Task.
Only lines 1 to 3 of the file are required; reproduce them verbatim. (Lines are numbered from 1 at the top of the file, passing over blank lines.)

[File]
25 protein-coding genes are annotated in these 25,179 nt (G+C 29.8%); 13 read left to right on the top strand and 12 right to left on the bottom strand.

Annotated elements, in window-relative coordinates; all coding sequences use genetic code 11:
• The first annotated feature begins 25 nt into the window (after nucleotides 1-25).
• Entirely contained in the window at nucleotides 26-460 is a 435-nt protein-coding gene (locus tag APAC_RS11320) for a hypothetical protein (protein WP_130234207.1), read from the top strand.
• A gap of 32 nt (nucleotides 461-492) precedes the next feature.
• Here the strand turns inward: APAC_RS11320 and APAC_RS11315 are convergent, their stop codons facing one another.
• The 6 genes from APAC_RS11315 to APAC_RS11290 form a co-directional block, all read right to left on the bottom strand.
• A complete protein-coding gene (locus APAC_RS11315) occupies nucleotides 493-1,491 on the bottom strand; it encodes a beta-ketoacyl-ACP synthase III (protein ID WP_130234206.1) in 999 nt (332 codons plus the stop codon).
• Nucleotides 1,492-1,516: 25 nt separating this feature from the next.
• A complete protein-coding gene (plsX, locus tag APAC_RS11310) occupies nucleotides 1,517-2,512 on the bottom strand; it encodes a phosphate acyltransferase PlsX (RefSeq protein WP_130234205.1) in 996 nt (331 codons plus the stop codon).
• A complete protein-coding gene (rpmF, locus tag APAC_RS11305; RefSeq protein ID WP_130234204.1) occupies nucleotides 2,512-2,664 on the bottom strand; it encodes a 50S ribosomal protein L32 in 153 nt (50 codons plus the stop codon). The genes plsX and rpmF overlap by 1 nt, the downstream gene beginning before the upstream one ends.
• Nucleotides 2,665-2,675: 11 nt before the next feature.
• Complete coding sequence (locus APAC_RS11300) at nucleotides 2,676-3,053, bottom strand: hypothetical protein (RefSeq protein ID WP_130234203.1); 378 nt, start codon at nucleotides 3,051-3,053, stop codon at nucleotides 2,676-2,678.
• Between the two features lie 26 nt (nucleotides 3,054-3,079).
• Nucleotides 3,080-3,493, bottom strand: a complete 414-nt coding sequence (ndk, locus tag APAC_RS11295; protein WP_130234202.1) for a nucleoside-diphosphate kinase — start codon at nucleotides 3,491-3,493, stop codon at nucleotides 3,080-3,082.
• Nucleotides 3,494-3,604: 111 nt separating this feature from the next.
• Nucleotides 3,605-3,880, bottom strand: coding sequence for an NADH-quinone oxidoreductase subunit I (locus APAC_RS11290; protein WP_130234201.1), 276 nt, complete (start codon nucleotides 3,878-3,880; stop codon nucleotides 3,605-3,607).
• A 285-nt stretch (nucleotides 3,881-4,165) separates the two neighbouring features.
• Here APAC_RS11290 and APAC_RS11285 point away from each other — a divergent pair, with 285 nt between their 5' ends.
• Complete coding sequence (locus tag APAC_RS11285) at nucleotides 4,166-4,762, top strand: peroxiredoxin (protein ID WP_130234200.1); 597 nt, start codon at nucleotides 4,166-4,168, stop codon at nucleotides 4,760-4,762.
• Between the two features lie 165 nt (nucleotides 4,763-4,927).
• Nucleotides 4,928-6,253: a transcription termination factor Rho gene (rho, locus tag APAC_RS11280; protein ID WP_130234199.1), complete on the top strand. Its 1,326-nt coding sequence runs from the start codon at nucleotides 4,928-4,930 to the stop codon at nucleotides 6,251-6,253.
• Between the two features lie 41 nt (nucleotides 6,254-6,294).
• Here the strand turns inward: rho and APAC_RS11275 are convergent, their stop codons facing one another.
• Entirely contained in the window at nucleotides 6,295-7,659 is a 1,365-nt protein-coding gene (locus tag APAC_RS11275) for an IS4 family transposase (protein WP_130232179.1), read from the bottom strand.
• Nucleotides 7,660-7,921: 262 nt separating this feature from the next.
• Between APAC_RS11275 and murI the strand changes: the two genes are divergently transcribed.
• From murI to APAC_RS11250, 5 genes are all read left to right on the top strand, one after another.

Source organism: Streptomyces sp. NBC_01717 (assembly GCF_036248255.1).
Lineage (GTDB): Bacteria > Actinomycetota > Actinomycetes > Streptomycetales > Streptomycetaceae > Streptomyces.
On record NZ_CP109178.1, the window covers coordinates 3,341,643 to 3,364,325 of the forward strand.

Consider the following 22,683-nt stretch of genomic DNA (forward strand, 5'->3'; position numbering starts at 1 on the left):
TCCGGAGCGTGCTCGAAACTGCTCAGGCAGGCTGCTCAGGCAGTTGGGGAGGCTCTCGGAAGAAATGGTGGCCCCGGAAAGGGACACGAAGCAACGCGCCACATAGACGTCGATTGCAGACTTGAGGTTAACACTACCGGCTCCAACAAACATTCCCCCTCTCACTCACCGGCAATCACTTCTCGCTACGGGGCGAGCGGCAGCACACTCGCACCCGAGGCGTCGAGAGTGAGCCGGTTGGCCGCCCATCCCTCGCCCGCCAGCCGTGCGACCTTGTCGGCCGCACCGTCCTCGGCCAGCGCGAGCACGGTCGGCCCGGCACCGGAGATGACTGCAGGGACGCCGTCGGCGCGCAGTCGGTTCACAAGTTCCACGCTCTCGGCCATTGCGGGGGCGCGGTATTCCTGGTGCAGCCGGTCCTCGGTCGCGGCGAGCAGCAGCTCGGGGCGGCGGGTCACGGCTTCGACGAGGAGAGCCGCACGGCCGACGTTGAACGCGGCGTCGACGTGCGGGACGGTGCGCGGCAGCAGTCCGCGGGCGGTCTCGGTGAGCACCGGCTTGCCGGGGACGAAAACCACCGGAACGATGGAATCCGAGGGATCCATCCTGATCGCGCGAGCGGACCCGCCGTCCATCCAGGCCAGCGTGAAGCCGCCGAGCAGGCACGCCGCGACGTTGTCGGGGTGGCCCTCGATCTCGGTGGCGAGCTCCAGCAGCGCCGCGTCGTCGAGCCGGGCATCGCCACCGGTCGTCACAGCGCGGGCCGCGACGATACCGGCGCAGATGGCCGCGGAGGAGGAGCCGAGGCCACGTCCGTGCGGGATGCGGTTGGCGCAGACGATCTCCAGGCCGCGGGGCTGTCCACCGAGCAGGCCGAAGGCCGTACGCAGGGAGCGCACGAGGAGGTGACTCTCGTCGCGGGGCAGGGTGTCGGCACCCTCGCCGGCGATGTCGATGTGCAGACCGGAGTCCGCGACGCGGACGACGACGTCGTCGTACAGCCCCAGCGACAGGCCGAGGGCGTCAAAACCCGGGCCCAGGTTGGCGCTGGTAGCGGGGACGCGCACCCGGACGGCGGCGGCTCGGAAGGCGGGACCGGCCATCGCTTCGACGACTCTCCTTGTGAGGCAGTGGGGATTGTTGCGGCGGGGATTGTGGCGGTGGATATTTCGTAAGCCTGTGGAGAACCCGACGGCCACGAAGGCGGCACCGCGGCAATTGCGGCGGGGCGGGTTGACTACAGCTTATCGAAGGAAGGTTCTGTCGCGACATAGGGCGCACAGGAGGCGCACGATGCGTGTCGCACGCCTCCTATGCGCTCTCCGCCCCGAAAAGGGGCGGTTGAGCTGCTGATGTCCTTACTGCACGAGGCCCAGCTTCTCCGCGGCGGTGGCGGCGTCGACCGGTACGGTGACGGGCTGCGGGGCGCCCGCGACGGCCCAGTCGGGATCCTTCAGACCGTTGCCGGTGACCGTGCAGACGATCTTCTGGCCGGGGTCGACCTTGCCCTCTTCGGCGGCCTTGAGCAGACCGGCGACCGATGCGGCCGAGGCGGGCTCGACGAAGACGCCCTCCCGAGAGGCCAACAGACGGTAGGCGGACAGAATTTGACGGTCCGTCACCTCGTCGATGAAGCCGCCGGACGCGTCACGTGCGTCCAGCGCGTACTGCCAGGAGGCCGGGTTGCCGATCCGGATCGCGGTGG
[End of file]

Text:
25 protein-coding genes are annotated in these 25,179 nt (G+C 29.8%); 13 read left to right on the top strand and 12 right to left on the bottom strand.

Annotated elements, in window-relative coordinates; all coding sequences use genetic code 11:
• The first annotated feature begins 25 nt into the window (after nucleotides 1-25).